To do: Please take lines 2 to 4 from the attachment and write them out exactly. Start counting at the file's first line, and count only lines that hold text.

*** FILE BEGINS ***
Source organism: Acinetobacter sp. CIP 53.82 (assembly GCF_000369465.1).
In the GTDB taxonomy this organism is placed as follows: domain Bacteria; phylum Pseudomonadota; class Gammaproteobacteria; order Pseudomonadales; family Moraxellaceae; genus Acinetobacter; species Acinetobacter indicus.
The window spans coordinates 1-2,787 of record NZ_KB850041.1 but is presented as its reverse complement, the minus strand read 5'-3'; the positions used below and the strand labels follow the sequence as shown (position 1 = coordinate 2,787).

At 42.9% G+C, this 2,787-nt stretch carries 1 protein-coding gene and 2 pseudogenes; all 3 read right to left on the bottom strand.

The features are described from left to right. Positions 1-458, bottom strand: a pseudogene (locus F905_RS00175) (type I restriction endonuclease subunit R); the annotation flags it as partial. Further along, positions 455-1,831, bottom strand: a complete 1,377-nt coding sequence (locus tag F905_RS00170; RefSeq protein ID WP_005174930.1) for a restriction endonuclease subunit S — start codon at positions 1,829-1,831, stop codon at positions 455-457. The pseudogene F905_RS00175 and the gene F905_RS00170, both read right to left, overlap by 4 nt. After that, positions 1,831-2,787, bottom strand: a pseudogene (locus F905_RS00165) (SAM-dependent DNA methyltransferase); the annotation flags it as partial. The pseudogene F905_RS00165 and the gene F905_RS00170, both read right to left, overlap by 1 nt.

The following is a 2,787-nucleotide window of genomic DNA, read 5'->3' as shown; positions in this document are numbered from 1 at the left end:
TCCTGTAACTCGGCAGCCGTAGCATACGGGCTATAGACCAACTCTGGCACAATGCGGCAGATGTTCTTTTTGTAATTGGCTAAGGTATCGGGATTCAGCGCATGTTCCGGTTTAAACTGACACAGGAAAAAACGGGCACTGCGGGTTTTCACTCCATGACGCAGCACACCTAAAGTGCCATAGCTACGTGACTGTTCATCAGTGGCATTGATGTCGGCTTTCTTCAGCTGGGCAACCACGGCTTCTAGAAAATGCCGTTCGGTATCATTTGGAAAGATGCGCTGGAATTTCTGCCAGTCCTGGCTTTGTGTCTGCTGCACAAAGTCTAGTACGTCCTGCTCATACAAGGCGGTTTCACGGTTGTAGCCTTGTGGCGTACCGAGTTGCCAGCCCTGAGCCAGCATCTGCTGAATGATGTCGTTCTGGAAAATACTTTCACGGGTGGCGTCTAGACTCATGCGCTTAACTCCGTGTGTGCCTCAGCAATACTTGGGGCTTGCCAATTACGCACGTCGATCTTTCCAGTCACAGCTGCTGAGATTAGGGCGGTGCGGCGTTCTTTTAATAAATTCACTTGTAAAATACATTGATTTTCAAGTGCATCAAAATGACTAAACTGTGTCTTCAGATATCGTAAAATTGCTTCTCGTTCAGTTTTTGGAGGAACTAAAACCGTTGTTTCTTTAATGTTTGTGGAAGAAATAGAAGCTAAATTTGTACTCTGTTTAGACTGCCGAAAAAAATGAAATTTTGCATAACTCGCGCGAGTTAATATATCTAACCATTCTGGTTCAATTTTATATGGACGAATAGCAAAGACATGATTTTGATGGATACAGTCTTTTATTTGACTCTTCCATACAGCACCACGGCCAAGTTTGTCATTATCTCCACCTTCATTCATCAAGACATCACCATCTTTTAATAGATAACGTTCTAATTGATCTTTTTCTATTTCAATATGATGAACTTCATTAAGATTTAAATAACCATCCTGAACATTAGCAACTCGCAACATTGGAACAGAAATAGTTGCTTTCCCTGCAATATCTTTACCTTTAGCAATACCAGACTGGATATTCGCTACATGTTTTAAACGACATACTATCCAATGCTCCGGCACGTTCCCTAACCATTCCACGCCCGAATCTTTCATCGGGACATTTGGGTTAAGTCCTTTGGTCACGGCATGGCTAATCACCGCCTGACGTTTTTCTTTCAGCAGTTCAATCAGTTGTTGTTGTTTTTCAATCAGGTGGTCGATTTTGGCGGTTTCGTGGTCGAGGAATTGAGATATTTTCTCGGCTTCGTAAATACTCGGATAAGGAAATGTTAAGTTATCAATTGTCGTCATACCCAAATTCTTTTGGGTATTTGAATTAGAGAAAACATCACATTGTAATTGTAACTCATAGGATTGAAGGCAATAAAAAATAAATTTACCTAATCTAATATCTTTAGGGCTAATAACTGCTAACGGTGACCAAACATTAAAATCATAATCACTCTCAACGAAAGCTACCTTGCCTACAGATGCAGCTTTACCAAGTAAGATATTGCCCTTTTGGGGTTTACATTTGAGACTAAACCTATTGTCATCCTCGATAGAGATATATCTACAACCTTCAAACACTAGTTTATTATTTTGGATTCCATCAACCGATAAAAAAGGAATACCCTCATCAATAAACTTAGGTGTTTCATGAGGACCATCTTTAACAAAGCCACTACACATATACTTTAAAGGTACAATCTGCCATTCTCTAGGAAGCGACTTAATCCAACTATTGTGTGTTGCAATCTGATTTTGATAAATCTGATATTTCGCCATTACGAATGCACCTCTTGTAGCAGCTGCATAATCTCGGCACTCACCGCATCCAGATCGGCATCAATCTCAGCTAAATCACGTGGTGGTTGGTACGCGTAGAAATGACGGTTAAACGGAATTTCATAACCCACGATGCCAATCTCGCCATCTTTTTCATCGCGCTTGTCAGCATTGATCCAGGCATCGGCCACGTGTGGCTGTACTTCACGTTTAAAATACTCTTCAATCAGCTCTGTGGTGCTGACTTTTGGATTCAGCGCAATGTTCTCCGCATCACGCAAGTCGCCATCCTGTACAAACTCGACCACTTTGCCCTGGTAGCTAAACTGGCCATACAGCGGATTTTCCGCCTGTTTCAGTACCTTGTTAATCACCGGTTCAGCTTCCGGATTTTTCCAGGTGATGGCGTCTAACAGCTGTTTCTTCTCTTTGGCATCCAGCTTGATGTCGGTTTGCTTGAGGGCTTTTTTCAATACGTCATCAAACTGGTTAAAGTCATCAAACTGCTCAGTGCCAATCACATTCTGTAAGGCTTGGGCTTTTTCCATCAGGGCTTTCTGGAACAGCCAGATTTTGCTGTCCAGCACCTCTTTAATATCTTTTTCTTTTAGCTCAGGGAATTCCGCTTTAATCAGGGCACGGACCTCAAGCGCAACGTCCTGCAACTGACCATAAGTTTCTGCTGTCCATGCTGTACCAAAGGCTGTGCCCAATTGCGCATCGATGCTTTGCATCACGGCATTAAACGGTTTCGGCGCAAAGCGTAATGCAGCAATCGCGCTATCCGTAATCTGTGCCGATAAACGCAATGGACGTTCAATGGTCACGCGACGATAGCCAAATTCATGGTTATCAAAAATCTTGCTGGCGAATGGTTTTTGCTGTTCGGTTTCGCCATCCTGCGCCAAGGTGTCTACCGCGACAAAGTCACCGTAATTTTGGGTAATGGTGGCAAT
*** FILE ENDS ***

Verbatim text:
In the GTDB taxonomy this organism is placed as follows: domain Bacteria; phylum Pseudomonadota; class Gammaproteobacteria; order Pseudomonadales; family Moraxellaceae; genus Acinetobacter; species Acinetobacter indicus.
The window spans coordinates 1-2,787 of record NZ_KB850041.1 but is presented as its reverse complement, the minus strand read 5'-3'; the positions used below and the strand labels follow the sequence as shown (position 1 = coordinate 2,787).

At 42.9% G+C, this 2,787-nt stretch carries 1 protein-coding gene and 2 pseudogenes; all 3 read right to left on the bottom strand.